Researchers Confirm Accuracy of Method for Estimating Phosphorus Dynamics in Stream Sediments
University of Arkansas researchers Eleanor Henson, Abbie Lasater, and Dr. Brian Haggard evaluated whether current methods of calculating phosphorus fluxes in streambed sediments could be improved to yield higher quality data. This study can help refine water quality models used by water resource managers.
Stream sediments can be powerful indicators of water quality, and have the potential to improve or worsen water quality downstream. Sediments have the ability to store excess phosphorus (P) that may enter a stream, but under the right conditions, sediments also have the potential to release P back into the water.
One way to find out if stream sediments will be a “source” of P or a “sink” for P is to determine the equilibrium phosphorus concentration (EPC) of the sediments. This is the concentration of P in the water at equilibrium with the P in sediments, such that there is no P moving from one to the other.
In the AWRC lab, we typically measure EPC by collecting fresh stream sediments, taking them to the lab, and flooding them with a known amount of filtered stream water plus adding known amounts of P. Then we shake the water and sediments for an hour and measure how much P is in the water. We can expect that there will be less P in the water because some of it adsorbs to the sediments. We can plot the amount of P adsorbed as a function of the initial P concentration of the water and draw a line through it using linear regression analysis (see Figure 1). The point where the line goes through the x-axis is the theoretical EPC. The challenge is, we have to extend the line beyond the actual data points we have since this method does not account for desorption of P, where it is released from sediments.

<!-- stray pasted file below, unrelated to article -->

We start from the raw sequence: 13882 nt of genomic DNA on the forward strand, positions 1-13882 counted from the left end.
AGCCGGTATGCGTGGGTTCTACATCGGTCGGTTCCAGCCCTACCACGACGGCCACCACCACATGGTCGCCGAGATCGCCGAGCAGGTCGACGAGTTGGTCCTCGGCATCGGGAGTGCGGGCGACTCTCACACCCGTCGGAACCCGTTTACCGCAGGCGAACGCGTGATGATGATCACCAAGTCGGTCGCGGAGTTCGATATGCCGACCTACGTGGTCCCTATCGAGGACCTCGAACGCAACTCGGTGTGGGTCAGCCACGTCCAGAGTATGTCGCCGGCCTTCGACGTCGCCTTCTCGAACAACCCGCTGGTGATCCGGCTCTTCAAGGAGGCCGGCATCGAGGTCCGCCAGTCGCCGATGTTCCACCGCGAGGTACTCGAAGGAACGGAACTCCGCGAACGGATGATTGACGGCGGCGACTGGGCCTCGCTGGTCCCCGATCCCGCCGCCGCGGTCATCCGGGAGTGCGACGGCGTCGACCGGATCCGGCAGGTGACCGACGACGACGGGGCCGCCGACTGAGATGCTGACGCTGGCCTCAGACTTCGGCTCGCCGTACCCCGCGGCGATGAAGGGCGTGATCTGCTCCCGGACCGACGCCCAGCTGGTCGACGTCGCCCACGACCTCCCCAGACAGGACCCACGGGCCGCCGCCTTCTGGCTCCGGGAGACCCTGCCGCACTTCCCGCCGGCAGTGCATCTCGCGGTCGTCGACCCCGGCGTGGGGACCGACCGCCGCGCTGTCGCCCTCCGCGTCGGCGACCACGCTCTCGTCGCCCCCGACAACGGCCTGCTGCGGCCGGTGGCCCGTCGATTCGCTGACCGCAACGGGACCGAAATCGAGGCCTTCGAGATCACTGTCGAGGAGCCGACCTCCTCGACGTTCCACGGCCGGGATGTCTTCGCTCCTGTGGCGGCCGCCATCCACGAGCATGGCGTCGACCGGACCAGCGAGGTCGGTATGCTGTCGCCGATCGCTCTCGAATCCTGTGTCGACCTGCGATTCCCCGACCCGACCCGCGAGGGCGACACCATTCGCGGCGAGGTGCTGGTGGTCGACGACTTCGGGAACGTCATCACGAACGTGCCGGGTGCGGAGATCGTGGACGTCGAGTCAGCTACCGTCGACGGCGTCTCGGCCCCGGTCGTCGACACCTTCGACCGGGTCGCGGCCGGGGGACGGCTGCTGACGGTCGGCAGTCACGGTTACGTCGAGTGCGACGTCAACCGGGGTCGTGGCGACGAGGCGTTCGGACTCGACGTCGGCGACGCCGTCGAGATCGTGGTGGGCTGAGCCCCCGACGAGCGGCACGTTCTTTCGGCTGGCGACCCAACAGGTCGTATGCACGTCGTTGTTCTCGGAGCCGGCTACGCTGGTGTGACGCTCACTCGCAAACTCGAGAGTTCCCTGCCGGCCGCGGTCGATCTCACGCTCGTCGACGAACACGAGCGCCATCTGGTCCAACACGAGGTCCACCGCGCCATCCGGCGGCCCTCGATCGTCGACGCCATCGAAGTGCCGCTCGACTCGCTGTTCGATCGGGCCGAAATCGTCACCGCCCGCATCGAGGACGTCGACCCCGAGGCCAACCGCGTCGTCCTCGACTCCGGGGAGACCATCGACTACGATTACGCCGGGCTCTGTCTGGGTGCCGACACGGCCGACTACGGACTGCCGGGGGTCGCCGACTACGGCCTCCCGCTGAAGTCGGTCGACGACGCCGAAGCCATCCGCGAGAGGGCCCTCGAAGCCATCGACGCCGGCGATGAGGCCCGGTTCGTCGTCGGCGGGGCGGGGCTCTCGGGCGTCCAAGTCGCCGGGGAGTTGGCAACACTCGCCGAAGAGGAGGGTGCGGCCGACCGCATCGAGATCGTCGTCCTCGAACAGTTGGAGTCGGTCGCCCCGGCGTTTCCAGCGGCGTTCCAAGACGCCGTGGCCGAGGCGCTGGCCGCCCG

Henson measured that missing component of EPC. She used aluminum sulfate, commonly known as alum, to remove P from the filtered water at the beginning of the experiment. With less P in the water, she could then measure how much P is released from the sediments into the water while it’s being shaken. This creates data points that extend above and below the x-axis and gives us more confidence in the estimated EPC (see Figure 2).
Ultimately, Henson found that EPCs were not different when estimating it by extending the line or getting the line to cross the x-axis by promoting release of dissolved P by the stream sediments.
“What’s great about these findings is that the results validate current methods for EPC estimations,” says Abbie Lasater. “Spending the excess time and money to promote the release of P from the sediments is not necessary.”
This research was published in the August 2019 issue of the Journal of Agrosystems, Geosciences, & the Environment.
Eleanor Henson conducted this research as an undergraduate student in the Ecosystem Services Research Experience for Undergraduates (EcoREU) program during the summer of 2018. EcoREU is a program funded by the National Science Foundation to provide scientific research opportunities for undergraduate students. Henson worked directly with Abbie Lasater, PhD student in biological engineering, and the team was advised by Dr. Brian Haggard with our Water Center.